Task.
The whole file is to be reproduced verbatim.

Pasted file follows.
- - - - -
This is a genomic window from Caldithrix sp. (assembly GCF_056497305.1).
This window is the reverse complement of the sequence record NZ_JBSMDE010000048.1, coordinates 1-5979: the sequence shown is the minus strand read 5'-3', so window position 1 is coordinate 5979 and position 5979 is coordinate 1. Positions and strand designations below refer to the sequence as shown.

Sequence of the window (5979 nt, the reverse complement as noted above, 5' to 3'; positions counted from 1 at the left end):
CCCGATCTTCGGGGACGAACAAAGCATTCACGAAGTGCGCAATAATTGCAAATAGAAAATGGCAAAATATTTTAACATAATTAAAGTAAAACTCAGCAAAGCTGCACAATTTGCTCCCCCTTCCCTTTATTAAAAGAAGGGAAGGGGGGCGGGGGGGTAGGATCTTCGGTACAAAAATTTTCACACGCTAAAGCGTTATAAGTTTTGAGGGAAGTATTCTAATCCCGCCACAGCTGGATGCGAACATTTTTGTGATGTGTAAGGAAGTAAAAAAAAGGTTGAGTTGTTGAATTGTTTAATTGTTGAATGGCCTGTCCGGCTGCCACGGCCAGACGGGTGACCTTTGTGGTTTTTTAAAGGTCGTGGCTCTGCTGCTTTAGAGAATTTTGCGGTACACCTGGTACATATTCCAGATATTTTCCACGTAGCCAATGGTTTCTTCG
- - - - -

This is a genomic window from Caldithrix sp. (assembly GCF_056497305.1).
This window is the reverse complement of the sequence record NZ_JBSMDE010000048.1, coordinates 1-5979: the sequence shown is the minus strand read 5'-3', so window position 1 is coordinate 5979 and position 5979 is coordinate 1. Positions and strand designations below refer to the sequence as shown.

Sequence of the window (5979 nt, the reverse complement as noted above, 5' to 3'; positions counted from 1 at the left end):
CCCGATCTTCGGGGACGAACAAAGCATTCACGAAGTGCGCAATAATTGCAAATAGAAAATGGCAAAATATTTTAACATAATTAAAGTAAAACTCAGCAAAGCTGCACAATTTGCTCCCCCTTCCCTTTATTAAAAGAAGGGAAGGGGGGCGGGGGGGTAGGATCTTCGGTACAAAAATTTTCACACGCTAAAGCGTTATAAGTTTTGAGGGAAGTATTCTAATCCCGCCACAGCTGGATGCGAACATTTTTGTGATGTGTAAGGAAGTAAAAAAAAGGTTGAGTTGTTGAATTGTTTAATTGTTGAATGGCCTGTCCGGCTGCCACGGCCAGACGGGTGACCTTTGTGGTTTTTTAAAGGTCGTGGCTCTGCTGCTTTAGAGAATTTTGCGGTACACCTGGTACATATTCCAGATATTTTCCACGTAGCCAATGGTTTCTTCG